12. ^ Peter Gruner, "Veteran black broadcaster fears ‘US-style riots here’ due to ‘over-reactive’ policing" Archived 2 January 2015 at the Wayback Machine, Islington Tribune, 31 December 2014,
  13. ^ Elizabeth Pears, "Farewell To Men Who Shaped Black Britain", The Voice, 19 January 2012.
  14. ^ a b "Feature: Broadcaster Alex Pascall pays tribute to the extraordinary and unique Barry Clayton" Archived 19 January 2012 at the Wayback Machine, Camden New Journal, 5 January 2012.
  15. ^ "Events: A Different Rhythm", Times Higher Education, 20 February 1995: "Alex Pascall will perform a musical journey, based on his popular 1994 BBC Radio 3 series tracing the impact of black music and musicians on the British music scene, in the junior common room, Keynes College, University of Kent, Canterbury on February 24 at 8 pm."
  16. ^ "Caribbean Cocktail (Alex Pascall Desert Island style series) 1994", Cy Grant website.
  17. ^ "Popular Music on British Television", TV Pop Diaries.
  18. ^ "Television and Radio", Stephen Bourne website.
  19. ^ BBC Radio 3, Test match Special.
  20. ^ Joanna Kettle, "Wandsworth hosts Black History Month 2001 Conference", Wandsworth Council, 18 October 2001. Archived 23 December 2012 at
  21. ^ a b c Good Vibes Online. Archived 20 April 2013 at
  22. ^ "Teletubbies" (1997), IMDb.
  23. ^ BBC Programmes, CBeebies Schedule Archived 24 September 2015 at the Wayback Machine for Tuesday 20 March 2012.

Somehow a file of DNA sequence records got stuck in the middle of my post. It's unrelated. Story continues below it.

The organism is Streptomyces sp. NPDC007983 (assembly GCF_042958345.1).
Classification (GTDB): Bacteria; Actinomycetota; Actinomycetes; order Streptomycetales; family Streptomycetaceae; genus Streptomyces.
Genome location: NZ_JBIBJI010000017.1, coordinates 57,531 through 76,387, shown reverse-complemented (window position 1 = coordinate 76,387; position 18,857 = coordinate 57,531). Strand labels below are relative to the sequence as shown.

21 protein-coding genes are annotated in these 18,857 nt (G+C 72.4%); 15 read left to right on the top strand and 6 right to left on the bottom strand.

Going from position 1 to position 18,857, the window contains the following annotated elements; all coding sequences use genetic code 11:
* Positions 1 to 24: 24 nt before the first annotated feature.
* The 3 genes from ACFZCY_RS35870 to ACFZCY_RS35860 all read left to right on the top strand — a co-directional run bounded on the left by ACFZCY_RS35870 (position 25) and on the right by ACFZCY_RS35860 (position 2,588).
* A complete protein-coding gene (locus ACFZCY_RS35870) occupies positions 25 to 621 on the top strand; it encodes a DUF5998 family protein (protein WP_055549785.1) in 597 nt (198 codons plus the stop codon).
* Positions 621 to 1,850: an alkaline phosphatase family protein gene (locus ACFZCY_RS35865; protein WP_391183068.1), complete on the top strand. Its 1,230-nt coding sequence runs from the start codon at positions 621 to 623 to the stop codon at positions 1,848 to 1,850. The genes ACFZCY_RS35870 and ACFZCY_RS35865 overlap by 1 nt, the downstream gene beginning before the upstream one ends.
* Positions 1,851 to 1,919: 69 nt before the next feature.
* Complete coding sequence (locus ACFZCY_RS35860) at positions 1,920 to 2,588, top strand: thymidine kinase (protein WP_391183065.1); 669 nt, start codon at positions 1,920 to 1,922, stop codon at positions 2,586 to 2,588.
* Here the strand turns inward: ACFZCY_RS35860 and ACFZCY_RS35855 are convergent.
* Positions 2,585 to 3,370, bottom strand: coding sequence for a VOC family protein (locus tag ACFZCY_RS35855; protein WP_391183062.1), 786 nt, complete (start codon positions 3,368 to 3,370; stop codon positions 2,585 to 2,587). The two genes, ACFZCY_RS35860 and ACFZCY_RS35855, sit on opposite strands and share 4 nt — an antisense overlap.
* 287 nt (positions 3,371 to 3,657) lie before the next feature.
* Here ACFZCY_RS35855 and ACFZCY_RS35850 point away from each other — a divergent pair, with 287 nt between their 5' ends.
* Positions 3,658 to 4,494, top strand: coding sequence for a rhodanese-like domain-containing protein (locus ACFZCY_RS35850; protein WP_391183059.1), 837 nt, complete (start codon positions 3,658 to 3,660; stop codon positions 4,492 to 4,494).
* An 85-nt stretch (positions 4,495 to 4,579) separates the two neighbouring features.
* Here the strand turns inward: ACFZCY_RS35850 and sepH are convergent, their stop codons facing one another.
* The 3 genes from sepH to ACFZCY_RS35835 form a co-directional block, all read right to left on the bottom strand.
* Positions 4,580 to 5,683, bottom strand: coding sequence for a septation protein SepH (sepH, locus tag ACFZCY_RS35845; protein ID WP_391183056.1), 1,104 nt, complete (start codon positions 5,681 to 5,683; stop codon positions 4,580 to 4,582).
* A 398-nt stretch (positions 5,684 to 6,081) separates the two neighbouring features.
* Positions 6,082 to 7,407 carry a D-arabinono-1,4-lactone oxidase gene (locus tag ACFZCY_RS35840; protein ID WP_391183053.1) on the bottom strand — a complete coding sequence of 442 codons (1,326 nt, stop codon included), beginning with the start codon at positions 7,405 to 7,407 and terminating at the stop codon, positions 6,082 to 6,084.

24. ^ Peter Gruner and Koos Couvée, "Groundbreaking West Indian broadcaster Alex Pascall returns to the airwaves" Archived 2 February 2017 at the Wayback Machine, Islington Tribune, 8 January 2016.
  25. ^ "Good Vibes City Blog 2016".
  26. ^ "Alex Pascall's Londoners - Christmas Hamper", 27 December 2015. YouTube.
  27. ^ Andy Beckett, "The Voice in the Wilderness", The Independent, 11 February 1996.
  28. ^ Lionel Morrison, A Century of Black Journalism in Britain: A Kaleidoscopic View of Race and the Media (1893–2003), Truebay Limited, 2007, p. 63.
  29. ^ Speakers, Claudia Jones Memorial Lecture 2012 – The Legacy of Dr Martin Luther King. Archived 13 October 2012 at the Wayback Machine
  30. ^ "Activities: Caribbean Focus Year at the Commonwealth Institute. Maggie Butcher, Acting Head of the Commonwealth institute's Education Department explains", Wasafiri, 18 July 2008, p. 38.
  31. ^ David Leppard, "London Police investigated over murder of Grenadian born Kester David" Archived 18 January 2013 at, Sunday Times, 8 April 2012.
  32. ^ "Information about Alex Pascall" Archived 12 July 2012 at the Wayback Machine, Chronicle World – Changing Black Britain.
  33. ^ Leroy Coley, "Poet Linton Kwesi Johnson and journalist Alex Pascall in school" Archived 24 December 2012 at, Stoke Newington School & Sixth Form, 15 November 2012.
  34. ^ Samantha Booth, "Alex Pascall and Dr Gerald Durley inspire students at Claudia Jones Lecture" Archived 10 September 2014 at the Wayback Machine, NUJ, 7 October 2012.
  35. ^ "Veteran radio broadcaster Alex Pascal teams up with Alexander D Great for a special evening, celebrating Black History Month", Endz2Endz, October 2012.
  36. ^ a b c "Alex Pascall", Theatre in Wales.
  37. ^ Common Threads recording, 2003.
  38. ^ Mark Blunden, "The day I rumbled with Ali", Camden New Journal, 31 March 2007.
  39. ^ Alex Pascall biographical note, in Harris and White (eds), Changing Britannia, 1999, p. 190.

External links[edit]